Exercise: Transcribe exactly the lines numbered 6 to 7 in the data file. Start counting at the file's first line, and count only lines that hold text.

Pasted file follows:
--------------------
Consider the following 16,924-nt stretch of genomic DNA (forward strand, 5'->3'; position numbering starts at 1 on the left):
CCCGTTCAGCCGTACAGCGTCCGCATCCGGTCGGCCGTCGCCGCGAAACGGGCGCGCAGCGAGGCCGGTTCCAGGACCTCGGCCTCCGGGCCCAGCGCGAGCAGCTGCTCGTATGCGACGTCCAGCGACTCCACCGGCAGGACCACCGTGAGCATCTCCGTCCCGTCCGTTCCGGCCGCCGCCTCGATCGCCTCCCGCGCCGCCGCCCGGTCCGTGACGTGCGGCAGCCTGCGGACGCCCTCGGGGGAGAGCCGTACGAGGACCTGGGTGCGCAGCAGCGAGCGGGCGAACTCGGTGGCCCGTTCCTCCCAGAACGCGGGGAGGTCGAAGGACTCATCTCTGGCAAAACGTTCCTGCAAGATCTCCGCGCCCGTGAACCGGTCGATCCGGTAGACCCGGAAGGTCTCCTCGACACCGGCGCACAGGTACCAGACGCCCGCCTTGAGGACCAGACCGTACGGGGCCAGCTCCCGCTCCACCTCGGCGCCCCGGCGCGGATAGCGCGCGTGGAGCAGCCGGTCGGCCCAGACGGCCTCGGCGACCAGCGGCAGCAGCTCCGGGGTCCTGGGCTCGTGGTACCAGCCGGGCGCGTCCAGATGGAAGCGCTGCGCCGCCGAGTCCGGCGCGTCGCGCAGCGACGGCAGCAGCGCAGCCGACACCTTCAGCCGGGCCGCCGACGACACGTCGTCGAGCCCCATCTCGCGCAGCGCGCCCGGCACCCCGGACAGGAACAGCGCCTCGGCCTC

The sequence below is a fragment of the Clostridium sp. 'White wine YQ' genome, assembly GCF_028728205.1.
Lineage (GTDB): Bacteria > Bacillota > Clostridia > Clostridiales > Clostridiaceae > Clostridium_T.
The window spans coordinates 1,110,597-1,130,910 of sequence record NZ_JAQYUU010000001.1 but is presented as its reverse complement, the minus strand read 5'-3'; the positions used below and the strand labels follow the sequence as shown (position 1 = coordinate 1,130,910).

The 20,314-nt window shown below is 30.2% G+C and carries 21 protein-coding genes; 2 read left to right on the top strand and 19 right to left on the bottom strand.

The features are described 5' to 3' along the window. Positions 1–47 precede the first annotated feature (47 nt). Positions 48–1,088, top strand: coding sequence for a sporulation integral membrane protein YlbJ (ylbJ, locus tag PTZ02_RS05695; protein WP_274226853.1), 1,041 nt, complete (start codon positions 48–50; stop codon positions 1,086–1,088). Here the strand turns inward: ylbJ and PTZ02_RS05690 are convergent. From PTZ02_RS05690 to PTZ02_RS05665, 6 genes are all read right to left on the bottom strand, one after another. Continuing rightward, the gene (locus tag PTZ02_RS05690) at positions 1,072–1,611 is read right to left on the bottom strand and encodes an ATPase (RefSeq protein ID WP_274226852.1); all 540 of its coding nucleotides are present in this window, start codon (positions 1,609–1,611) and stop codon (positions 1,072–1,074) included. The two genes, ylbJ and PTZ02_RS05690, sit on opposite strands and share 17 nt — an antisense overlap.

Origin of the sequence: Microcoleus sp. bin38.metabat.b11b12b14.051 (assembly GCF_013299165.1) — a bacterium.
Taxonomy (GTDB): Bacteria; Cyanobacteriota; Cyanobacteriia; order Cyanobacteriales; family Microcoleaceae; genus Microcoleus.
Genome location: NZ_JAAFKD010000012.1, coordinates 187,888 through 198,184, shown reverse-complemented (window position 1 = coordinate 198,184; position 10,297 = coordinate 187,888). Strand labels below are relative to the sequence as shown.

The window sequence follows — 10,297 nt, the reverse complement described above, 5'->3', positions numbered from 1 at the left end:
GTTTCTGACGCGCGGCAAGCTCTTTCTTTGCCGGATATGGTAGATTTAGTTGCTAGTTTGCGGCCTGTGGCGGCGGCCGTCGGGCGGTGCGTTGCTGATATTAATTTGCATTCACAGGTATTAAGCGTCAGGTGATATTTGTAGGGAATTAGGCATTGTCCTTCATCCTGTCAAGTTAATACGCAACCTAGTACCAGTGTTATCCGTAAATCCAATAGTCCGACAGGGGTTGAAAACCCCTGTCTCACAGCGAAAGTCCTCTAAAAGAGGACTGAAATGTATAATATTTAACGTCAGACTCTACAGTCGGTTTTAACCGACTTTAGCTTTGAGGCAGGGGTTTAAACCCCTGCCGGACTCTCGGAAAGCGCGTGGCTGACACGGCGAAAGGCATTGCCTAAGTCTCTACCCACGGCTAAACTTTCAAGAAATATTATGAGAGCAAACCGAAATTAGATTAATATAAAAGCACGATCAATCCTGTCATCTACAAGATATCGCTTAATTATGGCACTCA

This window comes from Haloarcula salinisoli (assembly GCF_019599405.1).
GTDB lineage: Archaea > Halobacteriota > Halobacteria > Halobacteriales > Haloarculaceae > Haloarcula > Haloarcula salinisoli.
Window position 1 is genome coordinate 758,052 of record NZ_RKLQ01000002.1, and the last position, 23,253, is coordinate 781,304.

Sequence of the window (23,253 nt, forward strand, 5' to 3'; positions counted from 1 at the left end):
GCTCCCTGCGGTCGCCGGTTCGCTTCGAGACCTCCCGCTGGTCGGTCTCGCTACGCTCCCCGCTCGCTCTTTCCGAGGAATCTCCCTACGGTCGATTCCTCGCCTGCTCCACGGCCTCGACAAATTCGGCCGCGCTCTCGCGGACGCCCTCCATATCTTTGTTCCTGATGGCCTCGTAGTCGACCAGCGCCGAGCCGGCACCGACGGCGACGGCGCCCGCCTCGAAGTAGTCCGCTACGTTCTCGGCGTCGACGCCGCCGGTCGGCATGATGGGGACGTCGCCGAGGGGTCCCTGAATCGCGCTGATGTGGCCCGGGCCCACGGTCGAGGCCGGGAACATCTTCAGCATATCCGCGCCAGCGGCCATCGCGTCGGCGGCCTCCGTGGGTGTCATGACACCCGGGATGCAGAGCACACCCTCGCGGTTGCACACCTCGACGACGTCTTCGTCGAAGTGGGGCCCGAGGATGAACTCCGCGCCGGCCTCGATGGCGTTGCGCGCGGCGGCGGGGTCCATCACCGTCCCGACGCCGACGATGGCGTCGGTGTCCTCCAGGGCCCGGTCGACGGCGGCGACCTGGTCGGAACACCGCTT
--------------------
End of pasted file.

The 20,314-nt window shown below is 30.2% G+C and carries 21 protein-coding genes; 2 read left to right on the top strand and 19 right to left on the bottom strand.

The features are described 5' to 3' along the window. Positions 1–47 precede the first annotated feature (47 nt). Positions 48–1,088, top strand: coding sequence for a sporulation integral membrane protein YlbJ (ylbJ, locus tag PTZ02_RS05695; protein WP_274226853.1), 1,041 nt, complete (start codon positions 48–50; stop codon positions 1,086–1,088). Here the strand turns inward: ylbJ and PTZ02_RS05690 are convergent. From PTZ02_RS05690 to PTZ02_RS05665, 6 genes are all read right to left on the bottom strand, one after another. Continuing rightward, the gene (locus tag PTZ02_RS05690) at positions 1,072–1,611 is read right to left on the bottom strand and encodes an ATPase (RefSeq protein ID WP_274226852.1); all 540 of its coding nucleotides are present in this window, start codon (positions 1,609–1,611) and stop codon (positions 1,072–1,074) included. The two genes, ylbJ and PTZ02_RS05690, sit on opposite strands and share 17 nt — an antisense overlap.